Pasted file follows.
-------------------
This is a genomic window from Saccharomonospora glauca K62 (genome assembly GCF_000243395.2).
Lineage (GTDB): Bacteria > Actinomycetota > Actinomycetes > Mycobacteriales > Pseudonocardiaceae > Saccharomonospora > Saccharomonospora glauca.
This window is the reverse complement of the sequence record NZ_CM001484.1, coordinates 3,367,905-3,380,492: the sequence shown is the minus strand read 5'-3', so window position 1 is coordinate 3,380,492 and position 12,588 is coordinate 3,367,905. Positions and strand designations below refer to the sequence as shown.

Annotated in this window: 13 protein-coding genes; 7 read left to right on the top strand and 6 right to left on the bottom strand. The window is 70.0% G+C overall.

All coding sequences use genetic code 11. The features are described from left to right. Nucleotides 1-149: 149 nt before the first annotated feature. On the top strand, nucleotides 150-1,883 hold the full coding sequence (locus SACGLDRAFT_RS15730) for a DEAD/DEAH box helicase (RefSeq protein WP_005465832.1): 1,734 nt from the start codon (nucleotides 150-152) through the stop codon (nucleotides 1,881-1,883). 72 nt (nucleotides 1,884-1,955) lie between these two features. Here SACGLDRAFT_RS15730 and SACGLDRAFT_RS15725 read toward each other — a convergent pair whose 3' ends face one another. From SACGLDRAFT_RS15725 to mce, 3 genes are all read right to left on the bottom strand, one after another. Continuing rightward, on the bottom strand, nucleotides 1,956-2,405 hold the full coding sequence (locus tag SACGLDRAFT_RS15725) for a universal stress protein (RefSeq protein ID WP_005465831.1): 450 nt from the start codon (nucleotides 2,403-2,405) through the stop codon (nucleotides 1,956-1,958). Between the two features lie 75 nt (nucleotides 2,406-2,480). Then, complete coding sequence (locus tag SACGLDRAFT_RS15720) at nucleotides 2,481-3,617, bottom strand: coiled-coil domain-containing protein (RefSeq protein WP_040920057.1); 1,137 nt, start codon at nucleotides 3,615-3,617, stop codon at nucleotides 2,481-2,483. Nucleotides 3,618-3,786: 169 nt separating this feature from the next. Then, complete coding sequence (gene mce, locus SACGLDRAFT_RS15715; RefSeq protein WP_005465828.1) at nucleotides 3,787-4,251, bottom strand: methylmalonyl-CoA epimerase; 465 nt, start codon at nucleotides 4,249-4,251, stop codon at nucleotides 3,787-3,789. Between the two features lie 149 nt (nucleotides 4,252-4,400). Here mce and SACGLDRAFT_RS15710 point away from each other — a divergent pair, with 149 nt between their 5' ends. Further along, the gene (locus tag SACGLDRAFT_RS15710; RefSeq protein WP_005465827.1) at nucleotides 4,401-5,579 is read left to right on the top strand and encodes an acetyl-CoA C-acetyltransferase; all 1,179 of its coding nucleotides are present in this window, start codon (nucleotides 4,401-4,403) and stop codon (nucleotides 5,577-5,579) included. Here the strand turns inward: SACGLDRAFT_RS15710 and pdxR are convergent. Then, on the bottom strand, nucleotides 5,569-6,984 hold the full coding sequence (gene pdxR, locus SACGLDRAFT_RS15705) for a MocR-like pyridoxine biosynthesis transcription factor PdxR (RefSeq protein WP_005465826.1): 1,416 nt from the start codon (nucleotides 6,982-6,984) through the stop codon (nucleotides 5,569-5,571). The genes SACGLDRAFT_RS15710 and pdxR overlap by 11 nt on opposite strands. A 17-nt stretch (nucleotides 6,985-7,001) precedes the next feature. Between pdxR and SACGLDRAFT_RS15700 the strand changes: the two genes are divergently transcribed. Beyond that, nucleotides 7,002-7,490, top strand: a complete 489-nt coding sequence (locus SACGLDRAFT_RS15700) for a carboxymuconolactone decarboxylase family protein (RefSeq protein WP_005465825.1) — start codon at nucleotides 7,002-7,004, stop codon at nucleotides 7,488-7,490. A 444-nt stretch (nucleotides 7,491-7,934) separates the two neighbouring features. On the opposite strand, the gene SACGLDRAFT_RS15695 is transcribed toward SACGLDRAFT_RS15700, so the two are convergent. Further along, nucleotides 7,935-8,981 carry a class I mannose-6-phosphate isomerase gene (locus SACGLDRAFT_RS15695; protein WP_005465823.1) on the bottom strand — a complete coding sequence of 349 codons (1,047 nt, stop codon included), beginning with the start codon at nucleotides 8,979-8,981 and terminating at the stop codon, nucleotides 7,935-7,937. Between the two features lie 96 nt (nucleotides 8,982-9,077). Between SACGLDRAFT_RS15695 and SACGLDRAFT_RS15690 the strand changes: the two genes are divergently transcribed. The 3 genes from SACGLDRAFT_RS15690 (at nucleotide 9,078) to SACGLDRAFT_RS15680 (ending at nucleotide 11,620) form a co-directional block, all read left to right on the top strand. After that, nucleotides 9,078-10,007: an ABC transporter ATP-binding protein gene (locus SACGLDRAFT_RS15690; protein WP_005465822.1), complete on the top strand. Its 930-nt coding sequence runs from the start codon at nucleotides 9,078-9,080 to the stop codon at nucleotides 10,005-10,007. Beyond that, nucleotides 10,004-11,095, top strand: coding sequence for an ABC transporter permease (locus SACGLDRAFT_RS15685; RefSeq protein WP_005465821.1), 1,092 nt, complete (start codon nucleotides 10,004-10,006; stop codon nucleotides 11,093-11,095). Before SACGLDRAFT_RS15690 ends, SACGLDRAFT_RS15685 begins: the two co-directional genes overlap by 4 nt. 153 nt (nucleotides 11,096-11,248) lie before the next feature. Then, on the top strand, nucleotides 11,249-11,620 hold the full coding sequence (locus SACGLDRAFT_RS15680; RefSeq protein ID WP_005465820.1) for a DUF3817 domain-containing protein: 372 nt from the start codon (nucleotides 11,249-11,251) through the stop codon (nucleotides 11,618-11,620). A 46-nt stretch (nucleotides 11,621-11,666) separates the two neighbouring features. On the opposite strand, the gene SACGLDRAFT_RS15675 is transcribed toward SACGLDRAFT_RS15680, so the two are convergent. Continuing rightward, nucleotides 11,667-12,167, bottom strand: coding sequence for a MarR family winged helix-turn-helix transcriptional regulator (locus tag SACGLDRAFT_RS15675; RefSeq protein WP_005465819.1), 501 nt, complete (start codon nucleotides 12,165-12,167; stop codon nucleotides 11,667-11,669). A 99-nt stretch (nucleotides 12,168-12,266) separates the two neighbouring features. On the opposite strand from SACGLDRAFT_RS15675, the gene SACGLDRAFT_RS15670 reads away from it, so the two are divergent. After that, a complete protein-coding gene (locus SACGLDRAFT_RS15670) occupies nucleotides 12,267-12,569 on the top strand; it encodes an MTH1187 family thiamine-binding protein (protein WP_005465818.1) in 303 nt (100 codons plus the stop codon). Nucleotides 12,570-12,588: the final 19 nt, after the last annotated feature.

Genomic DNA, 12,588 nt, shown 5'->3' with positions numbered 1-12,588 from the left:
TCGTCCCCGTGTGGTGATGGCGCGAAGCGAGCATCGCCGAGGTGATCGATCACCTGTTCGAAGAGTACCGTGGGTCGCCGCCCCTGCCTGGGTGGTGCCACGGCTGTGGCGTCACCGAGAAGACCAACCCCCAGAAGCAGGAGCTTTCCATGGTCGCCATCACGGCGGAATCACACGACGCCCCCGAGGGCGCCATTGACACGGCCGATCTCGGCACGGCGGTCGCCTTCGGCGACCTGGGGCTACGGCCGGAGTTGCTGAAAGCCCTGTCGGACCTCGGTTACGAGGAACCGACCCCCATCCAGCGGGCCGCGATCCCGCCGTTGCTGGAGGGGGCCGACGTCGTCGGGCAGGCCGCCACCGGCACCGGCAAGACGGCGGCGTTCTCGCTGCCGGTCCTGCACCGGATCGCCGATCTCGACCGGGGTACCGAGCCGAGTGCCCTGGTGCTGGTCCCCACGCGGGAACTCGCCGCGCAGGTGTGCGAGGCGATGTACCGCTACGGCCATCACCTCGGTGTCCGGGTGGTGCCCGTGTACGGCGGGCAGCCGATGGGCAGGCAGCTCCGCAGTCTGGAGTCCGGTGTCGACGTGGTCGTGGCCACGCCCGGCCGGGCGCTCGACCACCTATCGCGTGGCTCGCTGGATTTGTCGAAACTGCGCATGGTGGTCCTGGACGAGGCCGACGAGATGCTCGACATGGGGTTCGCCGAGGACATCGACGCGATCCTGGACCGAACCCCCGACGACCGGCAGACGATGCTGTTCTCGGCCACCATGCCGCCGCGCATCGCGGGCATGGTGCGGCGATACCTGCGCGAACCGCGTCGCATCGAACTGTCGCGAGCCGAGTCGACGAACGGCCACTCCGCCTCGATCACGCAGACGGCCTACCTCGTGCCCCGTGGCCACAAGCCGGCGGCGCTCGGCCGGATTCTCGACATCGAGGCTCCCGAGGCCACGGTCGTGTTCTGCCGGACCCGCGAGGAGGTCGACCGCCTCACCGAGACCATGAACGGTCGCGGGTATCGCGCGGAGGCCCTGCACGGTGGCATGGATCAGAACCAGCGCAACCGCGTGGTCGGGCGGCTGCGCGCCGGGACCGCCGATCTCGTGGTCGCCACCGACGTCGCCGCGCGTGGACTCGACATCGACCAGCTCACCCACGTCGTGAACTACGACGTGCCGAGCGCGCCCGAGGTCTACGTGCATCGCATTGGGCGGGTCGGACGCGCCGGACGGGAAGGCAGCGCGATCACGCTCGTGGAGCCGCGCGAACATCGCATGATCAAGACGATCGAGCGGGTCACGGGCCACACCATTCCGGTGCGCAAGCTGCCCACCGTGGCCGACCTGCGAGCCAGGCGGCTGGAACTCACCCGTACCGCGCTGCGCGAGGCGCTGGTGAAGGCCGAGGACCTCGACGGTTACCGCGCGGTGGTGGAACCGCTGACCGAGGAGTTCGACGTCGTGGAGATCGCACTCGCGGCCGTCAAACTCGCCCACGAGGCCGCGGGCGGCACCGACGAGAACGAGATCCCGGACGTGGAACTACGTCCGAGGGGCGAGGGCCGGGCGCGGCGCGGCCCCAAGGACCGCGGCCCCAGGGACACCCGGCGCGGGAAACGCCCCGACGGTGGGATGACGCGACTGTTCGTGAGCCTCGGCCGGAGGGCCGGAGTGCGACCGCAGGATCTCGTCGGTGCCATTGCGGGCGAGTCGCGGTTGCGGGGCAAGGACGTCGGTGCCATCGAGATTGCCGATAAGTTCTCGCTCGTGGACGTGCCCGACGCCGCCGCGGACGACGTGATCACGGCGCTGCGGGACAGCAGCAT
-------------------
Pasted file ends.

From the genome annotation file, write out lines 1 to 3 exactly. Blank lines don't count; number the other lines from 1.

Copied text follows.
This is a genomic window from Saccharomonospora glauca K62 (genome assembly GCF_000243395.2).
Lineage (GTDB): Bacteria > Actinomycetota > Actinomycetes > Mycobacteriales > Pseudonocardiaceae > Saccharomonospora > Saccharomonospora glauca.
This window is the reverse complement of the sequence record NZ_CM001484.1, coordinates 3,367,905-3,380,492: the sequence shown is the minus strand read 5'-3', so window position 1 is coordinate 3,380,492 and position 12,588 is coordinate 3,367,905. Positions and strand designations below refer to the sequence as shown.